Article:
Walmart has 28 million Facebook fans.
"It's the biggest fan page in the United States," Kerry Lakin, a senior account manager for Facebook, told an audience of national retail executives and others in Tucson Friday at the University of Arizona's Global Retailing Conference.
"That's more fans than Facebook has," Lakin said.
Building relationships with customers through social-media platforms was a hot topic Friday at the retailing conference at Loews Ventana Canyon, where fashion designer Tory Burch also spoke.
The event is put on annually by the UA's Terry J. Lundgren Center for Retailing, which is named for Macy's Inc.'s CEO, president and chairman, who is a UA alum.
Here are some of the highlights of Friday's presentations:
Wanda Young, vice president of media and digital marketing for Walmart Stores, showed slides of mothers with their children, taken directly from Walmart's fan page on Facebook. "When we think about connecting with customers, we think of these moments. We are in the lives of our customers," she said.
Young stressed the importance of changing the focus from merchandising, sales and numbers to people.
Word of mouth and engagement works better than any other form of advertising, Young said: "It creates a system of trust."
That's what Facebook does for the chain. "Every person in the U.S. is connected to at least one fan of Walmart on Facebook," Young said.
Walmart constantly updates its Facebook feed, and created pages for each Walmart across the nation, so customers could see what was going on at their local stores. For Tucson, that means posts about the University of Arizona during March Madness, for instance.
Walmart's marketing team asks questions to engage its customers on Facebook, and uses the answers to change the way it does business.
For example, two years ago, Walmart customers said on Facebook that they wanted layaway. So Walmart brought layaway back to its stores.
"Retail has always been social," said Lakin, the Facebook senior account manager who was a co-presenter with Young at the conference. But consumer behavior has fundamentally changed. People are connected almost 24 hours a day.
Lakin said researchers found 80 percent of smartphone users reach for their phones within 15 minutes of waking up and most people have their phones with them 22 hours a day.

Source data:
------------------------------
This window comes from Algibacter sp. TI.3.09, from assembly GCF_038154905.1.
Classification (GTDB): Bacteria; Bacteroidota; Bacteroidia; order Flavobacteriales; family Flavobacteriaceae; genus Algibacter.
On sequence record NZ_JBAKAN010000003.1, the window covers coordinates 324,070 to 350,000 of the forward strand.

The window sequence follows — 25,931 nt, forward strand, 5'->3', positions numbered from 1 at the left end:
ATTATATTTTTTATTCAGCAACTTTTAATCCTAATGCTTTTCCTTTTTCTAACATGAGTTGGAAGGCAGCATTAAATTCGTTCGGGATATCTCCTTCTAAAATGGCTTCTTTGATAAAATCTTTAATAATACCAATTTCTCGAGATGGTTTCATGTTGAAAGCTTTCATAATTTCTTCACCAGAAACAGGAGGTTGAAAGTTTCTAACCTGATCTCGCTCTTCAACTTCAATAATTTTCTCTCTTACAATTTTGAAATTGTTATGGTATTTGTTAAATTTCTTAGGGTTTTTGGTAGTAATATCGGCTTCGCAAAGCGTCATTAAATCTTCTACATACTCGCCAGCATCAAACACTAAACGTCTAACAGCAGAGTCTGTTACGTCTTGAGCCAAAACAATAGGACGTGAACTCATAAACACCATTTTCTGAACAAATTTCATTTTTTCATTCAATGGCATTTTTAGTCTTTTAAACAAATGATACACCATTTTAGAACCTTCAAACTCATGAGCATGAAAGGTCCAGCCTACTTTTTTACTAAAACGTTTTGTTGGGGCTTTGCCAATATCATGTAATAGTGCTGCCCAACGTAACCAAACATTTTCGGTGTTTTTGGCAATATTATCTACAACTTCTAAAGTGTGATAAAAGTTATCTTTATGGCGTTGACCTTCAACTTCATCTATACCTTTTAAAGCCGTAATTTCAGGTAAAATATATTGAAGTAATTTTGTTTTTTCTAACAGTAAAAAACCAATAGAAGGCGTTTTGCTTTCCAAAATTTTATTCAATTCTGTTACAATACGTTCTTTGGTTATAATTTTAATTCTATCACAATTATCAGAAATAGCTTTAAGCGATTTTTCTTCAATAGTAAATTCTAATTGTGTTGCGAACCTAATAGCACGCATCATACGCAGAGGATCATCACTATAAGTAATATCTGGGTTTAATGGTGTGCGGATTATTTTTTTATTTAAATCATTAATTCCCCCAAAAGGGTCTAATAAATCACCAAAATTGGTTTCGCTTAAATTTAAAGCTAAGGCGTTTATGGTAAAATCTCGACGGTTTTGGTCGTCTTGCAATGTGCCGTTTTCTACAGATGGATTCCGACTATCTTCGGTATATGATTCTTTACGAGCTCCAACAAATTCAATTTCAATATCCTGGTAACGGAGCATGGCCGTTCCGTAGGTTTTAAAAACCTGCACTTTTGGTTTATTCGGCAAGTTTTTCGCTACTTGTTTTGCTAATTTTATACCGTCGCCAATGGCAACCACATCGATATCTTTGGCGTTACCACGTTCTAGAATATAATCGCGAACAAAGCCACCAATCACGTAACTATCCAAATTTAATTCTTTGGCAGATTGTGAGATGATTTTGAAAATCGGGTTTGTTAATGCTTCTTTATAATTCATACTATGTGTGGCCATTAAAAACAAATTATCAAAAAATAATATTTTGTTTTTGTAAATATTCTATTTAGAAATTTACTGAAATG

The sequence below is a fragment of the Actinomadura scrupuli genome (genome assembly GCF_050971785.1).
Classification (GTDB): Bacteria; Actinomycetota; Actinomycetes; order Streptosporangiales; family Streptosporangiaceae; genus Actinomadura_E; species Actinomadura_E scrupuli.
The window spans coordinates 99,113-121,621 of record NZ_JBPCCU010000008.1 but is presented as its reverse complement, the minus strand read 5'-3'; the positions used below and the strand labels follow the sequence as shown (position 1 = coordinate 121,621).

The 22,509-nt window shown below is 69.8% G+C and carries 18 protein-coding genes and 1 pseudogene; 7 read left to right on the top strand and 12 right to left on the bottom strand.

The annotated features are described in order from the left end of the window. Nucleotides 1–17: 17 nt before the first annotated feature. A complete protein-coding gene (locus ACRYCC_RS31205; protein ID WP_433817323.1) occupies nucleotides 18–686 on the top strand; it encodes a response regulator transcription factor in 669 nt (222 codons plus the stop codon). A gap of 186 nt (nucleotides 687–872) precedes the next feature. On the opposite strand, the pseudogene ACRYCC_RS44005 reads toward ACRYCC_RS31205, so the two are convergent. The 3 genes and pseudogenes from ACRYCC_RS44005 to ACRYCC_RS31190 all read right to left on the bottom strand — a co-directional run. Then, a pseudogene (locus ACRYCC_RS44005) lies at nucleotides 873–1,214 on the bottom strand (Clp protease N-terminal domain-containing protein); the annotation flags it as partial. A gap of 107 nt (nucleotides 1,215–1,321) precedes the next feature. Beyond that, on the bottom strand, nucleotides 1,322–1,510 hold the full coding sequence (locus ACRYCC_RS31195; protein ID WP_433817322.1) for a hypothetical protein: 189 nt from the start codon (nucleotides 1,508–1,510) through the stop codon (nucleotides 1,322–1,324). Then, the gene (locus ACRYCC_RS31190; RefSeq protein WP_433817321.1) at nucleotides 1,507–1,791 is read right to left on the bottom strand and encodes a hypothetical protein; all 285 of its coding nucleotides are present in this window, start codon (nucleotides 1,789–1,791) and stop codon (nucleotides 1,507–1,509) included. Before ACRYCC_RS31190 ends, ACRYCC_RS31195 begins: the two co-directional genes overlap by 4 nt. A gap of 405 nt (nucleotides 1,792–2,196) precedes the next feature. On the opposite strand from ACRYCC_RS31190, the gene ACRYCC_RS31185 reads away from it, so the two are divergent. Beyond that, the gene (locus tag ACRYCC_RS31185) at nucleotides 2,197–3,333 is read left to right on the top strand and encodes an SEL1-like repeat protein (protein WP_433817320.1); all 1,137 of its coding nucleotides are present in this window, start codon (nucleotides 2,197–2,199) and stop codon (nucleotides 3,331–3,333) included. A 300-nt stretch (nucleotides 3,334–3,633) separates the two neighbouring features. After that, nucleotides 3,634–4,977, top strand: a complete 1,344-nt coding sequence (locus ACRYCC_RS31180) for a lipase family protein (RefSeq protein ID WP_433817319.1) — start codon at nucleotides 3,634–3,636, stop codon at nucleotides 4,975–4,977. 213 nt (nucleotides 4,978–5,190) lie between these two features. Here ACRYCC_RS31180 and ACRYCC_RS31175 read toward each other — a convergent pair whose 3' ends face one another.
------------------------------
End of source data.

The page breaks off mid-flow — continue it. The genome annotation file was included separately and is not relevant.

"When you are in the news feed, you are in the palm of a customer's hand," Lakin said.
Mobile and real-time marketing are becoming essential tools, keeping consumers updated on changes as they happen and answering questions as they appear in their news feed.
"Winning retailers will be the ones who are best at it," Lakin said.
Tory Burch LLC
Tory Burch is known for her success in the fashion industry and the foundation she created to help women entrepreneurs.
Burch, a designer, company founder and CEO, spoke about patience in growing a global brand. She compared it to playing tennis. "Focus on the game, wait for your shot and be patient," she said.
Her company waits for the right opportunity to expand. "Risk is a big part," she said. "But thoughtful and deliberate patience is the path to growth."
Among Burch's first influences in fashion were her parents. She said her father had impeccable style, and her mother was always chic and understated.
"Fashion is part of my DNA," Burch said.
Burch's first store opened in 2004, and hers has since become a global company. There are now 83 free-standing stores around the world, and Tory Burch products are available in more than 1,000 retail stores.
The company continues to grow, and plans to open 20 to 25 more stores globally this year.
As with other businesses, online is a key component and source of significant revenue for Tory Burch LLC.
Burch said her largest store is toryburch.com, which gives access to the brand where no retail stores are available.
"Social media is crucial," Burch said. "It gives us a window as to what's working and what's not."
For example, Burch said she posted an Instagram photo of herself wearing a dress she had designed. There was so much positive feedback on the Instagram photo that the company reissued the dress, and it sold out almost instantly.
Burch credits her company's success to asking the tough questions, not rushing into anything, believing in what she's doing and balancing work and family life.
Young women attending the retailing conference said they look to Burch as a role model.
"Tory is such an inspiration," UA retail and consumer sciences student Amanda Sassone said. "I'm drawn to her because of her leadership skills."
Innovative thinking is another draw for Callie Rose Bailey, a UA student. "The things she has to say are fresh," she said. "Especially not fearing to say no. Saying yes can get us into trouble."
Advice to Students
Burch offered the following advice to the UA students who came to hear her speak:
-- Even if you do not start in the perfect job right away, it will help shape you. It will enrich your experience.
-- Negativity is noise. Believe in what you are doing.
-- Expect to work hard.
-- Have a unique idea and put time, energy and hard work into it.
-- Try to hire people who are better and smarter than you. Do not be afraid of it. The right team is critical.
-- Stay true to your identity.
-- Don't be afraid to say no.
Contact reporter Angela Pittenger at firstname.lastname@example.org or 573-4137.
(c)2013 The Arizona Daily Star (Tucson, Ariz.)
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